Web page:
Will All New Storage Arrays be Hybrid?

November 17, 2014 5 By Eric Shanks

During Storage Field Day 6, I was fortunate enough to get presentation from Andrew Warfield from CohoData about a variety of things.  I’ll say a variety mainly because my head is still swimming from all of the concepts that Andy was trying convey.  If you don’t believe me, watch the videos and decide for yourself.  WARNING!!! BE PREPARED TO PUT YOUR THINKING CAP ON!  One of the concepts Andy was talking about was the idea that going forward, all arrays should be hybrid arrays.  Immediately, my mind wondered what some of the “All Flash” array vendors would say about this, but he went on to explain this premise in more detail.

Consider what would happen if you could see analytics about your workloads to see cache hit ratios.  This is something that several vendors can show now including Coho and Cloud Physics.  You can now decide to buy more flash based off of how much a workload will benefit from it.  Buying additional flash that isn’t large enough for your working set won’t provide you much value.  For an example, take a look at the crude diagram below.  You can see that you’ll gain larger benefits from flash if you buy 50 GBs of flash vs only 45 GBs due to the working sets.  Alternatively going from 20GBs to 40GBs gives you almost no performance benefit at all due to the size of this working set.

 

cacheStairStep

 

 

Next consider what happens with multiple workloads on a storage array.  We have our heavy readwrite apps like databases next to some file storage that is rarely accessed.  If I’m going to put more money into my array to improve performance how should I do this?

Which strategy makes more sense?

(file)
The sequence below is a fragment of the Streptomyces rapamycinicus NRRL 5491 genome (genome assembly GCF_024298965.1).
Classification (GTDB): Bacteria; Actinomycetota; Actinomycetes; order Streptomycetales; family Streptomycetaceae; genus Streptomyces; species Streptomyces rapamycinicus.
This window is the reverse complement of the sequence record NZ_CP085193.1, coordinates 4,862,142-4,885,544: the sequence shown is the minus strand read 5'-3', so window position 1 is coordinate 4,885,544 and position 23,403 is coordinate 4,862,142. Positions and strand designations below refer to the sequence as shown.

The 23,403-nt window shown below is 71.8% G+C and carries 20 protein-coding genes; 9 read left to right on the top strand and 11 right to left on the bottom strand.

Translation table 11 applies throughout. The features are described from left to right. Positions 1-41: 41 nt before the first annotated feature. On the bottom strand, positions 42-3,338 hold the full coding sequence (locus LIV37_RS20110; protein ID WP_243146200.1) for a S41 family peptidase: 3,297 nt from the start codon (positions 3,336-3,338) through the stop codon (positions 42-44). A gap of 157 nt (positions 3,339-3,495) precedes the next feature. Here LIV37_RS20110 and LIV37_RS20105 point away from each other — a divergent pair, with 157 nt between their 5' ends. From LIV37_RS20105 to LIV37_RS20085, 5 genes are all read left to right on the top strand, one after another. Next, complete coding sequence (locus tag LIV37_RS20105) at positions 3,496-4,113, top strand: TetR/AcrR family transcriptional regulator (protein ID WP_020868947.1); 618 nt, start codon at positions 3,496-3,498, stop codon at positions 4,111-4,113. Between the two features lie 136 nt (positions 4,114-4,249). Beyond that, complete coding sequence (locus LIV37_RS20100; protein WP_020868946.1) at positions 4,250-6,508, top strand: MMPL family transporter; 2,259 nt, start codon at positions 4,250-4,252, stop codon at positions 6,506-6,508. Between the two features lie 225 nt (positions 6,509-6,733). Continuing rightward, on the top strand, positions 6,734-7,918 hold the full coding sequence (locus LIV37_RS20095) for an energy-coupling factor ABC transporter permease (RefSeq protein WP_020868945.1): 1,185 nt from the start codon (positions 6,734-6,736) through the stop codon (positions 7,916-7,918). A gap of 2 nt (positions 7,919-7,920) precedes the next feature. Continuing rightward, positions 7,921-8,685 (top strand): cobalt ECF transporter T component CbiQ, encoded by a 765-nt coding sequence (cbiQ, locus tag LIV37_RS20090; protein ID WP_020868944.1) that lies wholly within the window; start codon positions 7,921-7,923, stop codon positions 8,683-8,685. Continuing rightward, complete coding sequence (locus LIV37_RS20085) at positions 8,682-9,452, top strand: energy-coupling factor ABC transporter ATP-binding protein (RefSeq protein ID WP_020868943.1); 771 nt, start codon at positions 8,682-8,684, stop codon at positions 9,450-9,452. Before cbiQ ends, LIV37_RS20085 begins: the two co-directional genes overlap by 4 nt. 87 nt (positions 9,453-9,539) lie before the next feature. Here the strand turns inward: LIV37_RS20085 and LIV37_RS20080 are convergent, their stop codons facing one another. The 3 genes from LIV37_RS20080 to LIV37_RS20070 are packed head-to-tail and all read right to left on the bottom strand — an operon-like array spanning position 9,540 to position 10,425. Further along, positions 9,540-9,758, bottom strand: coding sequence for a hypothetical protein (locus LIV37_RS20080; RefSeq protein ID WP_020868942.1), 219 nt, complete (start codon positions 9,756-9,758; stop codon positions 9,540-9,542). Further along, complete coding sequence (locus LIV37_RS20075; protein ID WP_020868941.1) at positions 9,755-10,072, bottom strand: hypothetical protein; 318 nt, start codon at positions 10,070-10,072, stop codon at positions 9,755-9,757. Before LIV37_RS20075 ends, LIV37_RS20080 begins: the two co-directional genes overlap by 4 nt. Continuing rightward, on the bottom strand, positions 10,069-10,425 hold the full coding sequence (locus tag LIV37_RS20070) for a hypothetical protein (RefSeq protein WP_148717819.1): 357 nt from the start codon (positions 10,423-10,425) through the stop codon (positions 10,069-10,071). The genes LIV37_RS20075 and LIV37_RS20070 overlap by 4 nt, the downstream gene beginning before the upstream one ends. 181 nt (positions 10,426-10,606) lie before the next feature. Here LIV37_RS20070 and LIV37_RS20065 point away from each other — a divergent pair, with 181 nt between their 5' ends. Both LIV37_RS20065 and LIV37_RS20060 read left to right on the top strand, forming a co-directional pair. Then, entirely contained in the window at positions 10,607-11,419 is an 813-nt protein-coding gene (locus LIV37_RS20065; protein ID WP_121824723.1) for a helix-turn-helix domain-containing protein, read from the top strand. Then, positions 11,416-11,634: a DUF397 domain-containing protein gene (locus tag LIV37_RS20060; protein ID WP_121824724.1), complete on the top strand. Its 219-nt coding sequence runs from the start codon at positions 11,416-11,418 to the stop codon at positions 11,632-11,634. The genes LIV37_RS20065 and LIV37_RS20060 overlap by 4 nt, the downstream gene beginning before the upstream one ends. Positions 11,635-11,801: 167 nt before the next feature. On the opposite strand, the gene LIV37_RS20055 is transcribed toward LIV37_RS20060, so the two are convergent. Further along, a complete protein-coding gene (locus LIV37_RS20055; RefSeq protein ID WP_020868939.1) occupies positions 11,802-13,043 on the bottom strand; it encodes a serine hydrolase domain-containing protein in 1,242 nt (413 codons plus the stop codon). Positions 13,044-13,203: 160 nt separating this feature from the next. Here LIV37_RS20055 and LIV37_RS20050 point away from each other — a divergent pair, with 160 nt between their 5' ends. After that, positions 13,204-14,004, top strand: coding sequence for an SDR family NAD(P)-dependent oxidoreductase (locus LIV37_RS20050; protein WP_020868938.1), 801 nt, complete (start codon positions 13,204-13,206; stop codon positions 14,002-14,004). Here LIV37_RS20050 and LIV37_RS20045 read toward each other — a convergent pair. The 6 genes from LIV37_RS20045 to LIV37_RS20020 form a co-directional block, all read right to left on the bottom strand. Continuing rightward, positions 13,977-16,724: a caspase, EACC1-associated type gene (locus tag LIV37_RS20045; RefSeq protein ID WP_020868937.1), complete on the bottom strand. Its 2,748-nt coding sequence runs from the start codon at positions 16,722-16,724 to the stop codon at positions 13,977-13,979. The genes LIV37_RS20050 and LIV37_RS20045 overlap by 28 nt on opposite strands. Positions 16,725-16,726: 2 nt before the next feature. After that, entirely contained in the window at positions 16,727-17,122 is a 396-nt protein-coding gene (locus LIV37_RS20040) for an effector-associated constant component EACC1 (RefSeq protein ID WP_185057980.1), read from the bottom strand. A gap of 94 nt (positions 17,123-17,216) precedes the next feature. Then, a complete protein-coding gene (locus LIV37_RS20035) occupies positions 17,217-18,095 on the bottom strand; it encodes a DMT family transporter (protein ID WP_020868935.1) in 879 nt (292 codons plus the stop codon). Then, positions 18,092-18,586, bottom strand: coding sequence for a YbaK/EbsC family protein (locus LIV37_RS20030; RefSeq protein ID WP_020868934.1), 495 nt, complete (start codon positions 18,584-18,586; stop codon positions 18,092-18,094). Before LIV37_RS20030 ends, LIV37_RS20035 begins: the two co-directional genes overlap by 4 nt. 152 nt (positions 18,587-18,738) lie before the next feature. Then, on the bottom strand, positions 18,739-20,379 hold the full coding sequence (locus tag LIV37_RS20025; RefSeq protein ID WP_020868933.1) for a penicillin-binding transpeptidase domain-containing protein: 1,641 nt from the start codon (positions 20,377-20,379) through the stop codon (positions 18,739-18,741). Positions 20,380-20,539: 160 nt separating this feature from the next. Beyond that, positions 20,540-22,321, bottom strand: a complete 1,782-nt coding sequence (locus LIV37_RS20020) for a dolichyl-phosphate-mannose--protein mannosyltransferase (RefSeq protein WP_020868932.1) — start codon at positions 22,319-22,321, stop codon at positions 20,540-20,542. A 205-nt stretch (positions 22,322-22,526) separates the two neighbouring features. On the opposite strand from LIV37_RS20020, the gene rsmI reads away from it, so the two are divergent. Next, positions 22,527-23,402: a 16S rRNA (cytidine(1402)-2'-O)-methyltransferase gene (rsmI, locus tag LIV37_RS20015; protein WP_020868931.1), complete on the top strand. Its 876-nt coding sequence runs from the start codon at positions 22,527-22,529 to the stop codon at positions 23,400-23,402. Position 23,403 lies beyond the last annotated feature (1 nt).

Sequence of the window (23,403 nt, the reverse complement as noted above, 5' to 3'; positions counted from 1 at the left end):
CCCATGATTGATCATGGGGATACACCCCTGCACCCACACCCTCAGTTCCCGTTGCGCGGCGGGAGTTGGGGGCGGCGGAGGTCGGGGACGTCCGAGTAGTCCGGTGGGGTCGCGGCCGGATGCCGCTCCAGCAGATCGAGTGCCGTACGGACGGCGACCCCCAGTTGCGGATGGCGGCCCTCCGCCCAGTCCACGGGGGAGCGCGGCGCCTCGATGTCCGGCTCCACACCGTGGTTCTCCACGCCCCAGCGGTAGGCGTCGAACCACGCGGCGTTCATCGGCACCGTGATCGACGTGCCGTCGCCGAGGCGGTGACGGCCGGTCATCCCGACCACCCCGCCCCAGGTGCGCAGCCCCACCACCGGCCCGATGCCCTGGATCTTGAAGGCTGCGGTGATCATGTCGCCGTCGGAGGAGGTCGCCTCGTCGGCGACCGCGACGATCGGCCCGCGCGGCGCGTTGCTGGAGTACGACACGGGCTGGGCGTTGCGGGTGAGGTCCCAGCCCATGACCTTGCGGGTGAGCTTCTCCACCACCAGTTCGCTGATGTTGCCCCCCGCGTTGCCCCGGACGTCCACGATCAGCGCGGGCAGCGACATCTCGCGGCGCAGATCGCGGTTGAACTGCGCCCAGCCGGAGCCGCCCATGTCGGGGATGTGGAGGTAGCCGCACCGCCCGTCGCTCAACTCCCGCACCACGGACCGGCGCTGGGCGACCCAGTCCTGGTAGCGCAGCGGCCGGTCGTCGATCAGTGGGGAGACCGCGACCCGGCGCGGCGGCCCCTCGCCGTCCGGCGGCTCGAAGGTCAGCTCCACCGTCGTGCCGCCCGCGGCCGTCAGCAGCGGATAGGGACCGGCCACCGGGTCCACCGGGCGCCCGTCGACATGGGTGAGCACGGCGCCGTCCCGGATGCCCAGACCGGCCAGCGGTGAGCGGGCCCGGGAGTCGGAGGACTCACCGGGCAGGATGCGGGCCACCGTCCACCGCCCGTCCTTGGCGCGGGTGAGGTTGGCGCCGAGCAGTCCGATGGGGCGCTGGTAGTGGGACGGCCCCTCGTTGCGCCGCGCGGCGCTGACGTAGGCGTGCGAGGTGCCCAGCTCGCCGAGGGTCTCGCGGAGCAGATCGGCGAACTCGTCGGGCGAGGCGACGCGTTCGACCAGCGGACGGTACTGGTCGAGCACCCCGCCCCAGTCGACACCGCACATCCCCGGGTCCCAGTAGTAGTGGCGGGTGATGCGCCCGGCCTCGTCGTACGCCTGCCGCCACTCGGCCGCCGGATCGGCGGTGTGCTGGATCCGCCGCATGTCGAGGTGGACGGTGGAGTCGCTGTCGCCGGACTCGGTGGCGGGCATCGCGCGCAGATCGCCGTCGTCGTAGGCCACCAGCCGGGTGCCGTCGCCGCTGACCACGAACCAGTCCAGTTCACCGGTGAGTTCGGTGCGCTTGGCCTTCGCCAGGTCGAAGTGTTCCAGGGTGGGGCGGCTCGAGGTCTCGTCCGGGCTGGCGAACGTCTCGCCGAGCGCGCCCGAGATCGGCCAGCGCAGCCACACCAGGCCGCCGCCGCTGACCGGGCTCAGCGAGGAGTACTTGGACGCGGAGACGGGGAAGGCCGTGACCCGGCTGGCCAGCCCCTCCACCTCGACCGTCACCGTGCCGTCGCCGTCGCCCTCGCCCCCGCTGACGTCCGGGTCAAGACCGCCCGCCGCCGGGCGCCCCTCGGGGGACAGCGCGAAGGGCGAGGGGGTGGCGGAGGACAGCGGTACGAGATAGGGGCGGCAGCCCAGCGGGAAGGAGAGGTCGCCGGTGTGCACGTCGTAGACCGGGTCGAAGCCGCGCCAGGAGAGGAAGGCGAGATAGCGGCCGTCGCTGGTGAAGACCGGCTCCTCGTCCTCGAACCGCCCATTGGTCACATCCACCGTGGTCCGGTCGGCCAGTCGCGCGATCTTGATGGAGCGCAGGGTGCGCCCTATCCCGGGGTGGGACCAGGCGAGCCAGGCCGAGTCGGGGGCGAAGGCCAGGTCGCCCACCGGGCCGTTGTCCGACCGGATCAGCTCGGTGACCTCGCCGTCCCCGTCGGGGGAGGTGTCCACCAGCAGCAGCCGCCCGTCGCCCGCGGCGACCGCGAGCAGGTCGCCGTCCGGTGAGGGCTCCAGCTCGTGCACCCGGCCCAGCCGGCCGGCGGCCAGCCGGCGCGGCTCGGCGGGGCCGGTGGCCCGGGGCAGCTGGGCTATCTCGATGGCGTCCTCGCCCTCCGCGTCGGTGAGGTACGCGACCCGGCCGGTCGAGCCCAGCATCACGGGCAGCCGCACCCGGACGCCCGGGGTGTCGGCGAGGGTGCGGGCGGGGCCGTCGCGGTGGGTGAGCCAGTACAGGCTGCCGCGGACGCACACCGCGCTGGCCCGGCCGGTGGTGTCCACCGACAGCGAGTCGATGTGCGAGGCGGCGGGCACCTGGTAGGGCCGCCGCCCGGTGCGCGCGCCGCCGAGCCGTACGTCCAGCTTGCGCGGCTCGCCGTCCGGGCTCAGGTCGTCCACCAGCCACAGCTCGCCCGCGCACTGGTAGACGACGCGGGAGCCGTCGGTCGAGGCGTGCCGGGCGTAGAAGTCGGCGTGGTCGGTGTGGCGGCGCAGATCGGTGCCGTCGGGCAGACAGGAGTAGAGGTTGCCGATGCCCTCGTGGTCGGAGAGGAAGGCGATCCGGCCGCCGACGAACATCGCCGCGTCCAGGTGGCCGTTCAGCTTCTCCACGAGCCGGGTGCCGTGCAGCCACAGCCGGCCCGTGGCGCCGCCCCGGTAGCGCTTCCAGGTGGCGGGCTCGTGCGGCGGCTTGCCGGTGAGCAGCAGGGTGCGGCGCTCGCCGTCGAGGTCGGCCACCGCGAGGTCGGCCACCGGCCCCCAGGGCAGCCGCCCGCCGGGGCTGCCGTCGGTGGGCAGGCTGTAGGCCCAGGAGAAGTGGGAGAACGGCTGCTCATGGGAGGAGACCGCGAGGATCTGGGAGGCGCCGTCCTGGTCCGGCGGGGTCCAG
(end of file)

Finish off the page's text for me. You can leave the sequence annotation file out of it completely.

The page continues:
1.  Continue to add more and more flash to the array up to the point where the entire array is a single tier?

2.  Look at the working set of your most important working sets and put even faster media in the array for even faster retrieval?

 

Since we don’t really care about the data that is rarely accessed, should we really spend the money on making that data more quickly accessible by putting more and more SSDs into the array, or leave it alone and use the money to speed up the important stuff?  If we decide to quit adding SSDs and instead add NVMe we can further accelerate the most demanding workloads.   Andy’s argument is that hybrid array’s aren’t just going to be around for a while until flash is cheaper, but rather the hybrid model will change to a faster medium than SSDs and solid state.

 

Summary

Hybrid Arrays may very well change from SSDs and spinning disk to NVMe and SSDs or NVDIMM and SSD but they would still be considered hybrid.  What do you think?  Does this methodology make sense, or will arrays be more like Pure Storage and XtremIO where all the storage is Solid State, much like older arrays were all spinning disks?  I’d love to hear thoughts about this idea in the comments.